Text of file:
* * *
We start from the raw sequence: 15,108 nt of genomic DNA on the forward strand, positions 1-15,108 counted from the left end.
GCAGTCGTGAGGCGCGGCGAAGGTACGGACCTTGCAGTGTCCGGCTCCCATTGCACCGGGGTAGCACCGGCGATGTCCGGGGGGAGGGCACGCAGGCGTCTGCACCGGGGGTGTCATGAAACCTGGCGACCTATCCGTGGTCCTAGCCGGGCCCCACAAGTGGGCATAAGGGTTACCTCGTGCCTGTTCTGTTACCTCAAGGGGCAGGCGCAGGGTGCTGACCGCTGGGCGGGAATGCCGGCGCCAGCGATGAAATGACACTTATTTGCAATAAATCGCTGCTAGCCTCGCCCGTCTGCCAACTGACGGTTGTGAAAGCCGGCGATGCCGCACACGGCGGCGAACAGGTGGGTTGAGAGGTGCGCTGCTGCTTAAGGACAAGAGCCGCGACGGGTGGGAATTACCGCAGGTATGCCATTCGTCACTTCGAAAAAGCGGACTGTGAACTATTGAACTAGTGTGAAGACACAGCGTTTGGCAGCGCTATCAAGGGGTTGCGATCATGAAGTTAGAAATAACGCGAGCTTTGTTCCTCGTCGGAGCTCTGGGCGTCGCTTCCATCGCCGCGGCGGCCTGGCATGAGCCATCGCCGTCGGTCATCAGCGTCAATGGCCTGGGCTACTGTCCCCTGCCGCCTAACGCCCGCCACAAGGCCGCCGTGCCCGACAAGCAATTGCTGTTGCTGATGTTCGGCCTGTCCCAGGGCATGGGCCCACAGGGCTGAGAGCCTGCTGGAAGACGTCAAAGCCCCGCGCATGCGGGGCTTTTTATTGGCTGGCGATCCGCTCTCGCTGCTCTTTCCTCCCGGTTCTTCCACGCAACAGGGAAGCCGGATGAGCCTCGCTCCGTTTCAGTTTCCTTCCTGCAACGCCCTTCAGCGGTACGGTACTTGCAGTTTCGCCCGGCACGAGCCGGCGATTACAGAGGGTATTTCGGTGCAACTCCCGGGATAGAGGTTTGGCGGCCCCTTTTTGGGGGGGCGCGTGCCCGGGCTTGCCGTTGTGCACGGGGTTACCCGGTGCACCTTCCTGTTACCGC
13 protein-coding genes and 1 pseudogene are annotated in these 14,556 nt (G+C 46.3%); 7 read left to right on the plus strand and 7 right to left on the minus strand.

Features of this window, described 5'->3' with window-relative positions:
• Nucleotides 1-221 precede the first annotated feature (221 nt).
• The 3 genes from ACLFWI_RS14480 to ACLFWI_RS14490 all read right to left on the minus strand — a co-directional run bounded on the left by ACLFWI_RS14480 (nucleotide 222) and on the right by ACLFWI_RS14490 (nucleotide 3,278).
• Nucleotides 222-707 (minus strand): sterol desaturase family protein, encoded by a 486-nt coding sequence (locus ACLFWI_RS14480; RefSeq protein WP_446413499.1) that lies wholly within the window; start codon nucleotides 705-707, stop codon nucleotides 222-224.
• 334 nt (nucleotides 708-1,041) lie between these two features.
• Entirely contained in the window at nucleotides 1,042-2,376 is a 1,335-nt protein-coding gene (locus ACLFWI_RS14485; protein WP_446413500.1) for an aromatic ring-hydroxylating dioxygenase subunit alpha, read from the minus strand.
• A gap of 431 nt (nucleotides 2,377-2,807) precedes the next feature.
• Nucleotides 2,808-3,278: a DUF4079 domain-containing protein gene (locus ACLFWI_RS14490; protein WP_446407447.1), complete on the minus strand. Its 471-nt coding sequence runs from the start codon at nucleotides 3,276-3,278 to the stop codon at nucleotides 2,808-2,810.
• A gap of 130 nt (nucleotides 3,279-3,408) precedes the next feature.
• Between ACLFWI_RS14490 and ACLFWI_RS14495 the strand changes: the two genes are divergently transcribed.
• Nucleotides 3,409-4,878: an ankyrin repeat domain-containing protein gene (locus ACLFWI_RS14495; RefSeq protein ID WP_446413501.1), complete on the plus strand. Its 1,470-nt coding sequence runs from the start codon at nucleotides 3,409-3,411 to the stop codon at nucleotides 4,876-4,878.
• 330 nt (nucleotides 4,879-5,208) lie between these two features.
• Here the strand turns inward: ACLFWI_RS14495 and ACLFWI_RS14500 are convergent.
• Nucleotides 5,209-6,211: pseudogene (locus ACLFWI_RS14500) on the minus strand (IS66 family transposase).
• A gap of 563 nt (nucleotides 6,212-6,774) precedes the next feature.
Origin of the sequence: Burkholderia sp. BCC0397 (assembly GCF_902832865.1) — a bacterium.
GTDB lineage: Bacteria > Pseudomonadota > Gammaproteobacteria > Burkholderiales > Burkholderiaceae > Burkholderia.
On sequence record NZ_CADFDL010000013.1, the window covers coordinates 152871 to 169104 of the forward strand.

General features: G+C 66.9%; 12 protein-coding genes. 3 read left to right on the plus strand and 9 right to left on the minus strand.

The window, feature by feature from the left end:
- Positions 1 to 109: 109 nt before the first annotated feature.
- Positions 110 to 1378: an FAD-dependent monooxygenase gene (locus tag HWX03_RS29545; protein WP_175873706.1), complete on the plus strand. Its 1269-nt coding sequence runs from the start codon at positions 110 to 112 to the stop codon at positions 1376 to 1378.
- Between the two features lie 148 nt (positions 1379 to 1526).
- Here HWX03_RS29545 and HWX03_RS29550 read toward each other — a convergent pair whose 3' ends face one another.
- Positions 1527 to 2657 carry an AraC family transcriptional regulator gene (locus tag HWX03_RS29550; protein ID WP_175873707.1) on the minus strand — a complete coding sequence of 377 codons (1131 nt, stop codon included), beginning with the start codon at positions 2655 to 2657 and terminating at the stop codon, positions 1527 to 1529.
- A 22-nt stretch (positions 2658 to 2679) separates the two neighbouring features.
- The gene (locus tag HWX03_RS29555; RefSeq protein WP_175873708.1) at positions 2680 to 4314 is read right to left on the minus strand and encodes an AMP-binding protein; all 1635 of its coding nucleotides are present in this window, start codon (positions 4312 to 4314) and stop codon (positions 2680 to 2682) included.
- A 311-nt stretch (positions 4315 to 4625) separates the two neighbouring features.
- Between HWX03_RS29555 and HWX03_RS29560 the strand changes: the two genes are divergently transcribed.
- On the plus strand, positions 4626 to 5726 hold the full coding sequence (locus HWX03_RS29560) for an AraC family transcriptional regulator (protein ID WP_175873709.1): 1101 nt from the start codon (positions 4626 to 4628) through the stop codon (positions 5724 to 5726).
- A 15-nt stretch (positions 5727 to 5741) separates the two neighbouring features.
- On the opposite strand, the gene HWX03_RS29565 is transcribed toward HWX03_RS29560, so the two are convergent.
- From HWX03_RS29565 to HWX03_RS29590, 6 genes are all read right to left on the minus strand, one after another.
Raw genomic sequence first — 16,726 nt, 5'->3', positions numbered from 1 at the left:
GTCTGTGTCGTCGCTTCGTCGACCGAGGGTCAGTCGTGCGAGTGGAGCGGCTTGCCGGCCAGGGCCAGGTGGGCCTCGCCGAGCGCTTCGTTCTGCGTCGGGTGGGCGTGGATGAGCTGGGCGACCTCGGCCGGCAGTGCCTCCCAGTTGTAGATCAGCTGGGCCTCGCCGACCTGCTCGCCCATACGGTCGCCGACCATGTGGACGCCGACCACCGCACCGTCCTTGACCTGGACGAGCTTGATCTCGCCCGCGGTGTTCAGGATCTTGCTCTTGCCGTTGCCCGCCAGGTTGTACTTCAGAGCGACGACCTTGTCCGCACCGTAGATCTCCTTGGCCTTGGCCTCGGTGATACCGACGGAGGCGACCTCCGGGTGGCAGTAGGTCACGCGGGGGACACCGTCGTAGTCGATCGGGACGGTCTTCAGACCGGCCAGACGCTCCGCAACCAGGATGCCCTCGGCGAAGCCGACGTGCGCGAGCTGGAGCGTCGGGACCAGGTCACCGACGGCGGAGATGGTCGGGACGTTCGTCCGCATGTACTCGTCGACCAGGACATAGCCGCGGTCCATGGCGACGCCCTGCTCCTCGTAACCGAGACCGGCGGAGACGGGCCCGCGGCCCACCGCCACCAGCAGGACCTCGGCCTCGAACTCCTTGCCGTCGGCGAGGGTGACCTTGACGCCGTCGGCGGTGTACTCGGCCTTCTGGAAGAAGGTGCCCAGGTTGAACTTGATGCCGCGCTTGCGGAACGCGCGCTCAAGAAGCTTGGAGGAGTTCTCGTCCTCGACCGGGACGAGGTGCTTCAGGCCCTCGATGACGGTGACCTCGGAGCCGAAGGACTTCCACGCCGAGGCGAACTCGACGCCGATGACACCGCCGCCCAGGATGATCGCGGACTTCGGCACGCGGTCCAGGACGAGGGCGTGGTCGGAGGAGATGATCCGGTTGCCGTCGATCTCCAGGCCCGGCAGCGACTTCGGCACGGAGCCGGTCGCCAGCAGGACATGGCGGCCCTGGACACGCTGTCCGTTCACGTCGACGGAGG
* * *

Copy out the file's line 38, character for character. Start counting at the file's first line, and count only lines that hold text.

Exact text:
GTCTGTGTCGTCGCTTCGTCGACCGAGGGTCAGTCGTGCGAGTGGAGCGGCTTGCCGGCCAGGGCCAGGTGGGCCTCGCCGAGCGCTTCGTTCTGCGTCGGGTGGGCGTGGATGAGCTGGGCGACCTCGGCCGGCAGTGCCTCCCAGTTGTAGATCAGCTGGGCCTCGCCGACCTGCTCGCCCATACGGTCGCCGACCATGTGGACGCCGACCACCGCACCGTCCTTGACCTGGACGAGCTTGATCTCGCCCGCGGTGTTCAGGATCTTGCTCTTGCCGTTGCCCGCCAGGTTGTACTTCAGAGCGACGACCTTGTCCGCACCGTAGATCTCCTTGGCCTTGGCCTCGGTGATACCGACGGAGGCGACCTCCGGGTGGCAGTAGGTCACGCGGGGGACACCGTCGTAGTCGATCGGGACGGTCTTCAGACCGGCCAGACGCTCCGCAACCAGGATGCCCTCGGCGAAGCCGACGTGCGCGAGCTGGAGCGTCGGGACCAGGTCACCGACGGCGGAGATGGTCGGGACGTTCGTCCGCATGTACTCGTCGACCAGGACATAGCCGCGGTCCATGGCGACGCCCTGCTCCTCGTAACCGAGACCGGCGGAGACGGGCCCGCGGCCCACCGCCACCAGCAGGACCTCGGCCTCGAACTCCTTGCCGTCGGCGAGGGTGACCTTGACGCCGTCGGCGGTGTACTCGGCCTTCTGGAAGAAGGTGCCCAGGTTGAACTTGATGCCGCGCTTGCGGAACGCGCGCTCAAGAAGCTTGGAGGAGTTCTCGTCCTCGACCGGGACGAGGTGCTTCAGGCCCTCGATGACGGTGACCTCGGAGCCGAAGGACTTCCACGCCGAGGCGAACTCGACGCCGATGACACCGCCGCCCAGGATGATCGCGGACTTCGGCACGCGGTCCAGGACGAGGGCGTGGTCGGAGGAGATGATCCGGTTGCCGTCGATCTCCAGGCCCGGCAGCGACTTCGGCACGGAGCCGGTCGCCAGCAGGACATGGCGGCCCTGGACACGCTGTCCGTTCACGTCGACGGAGG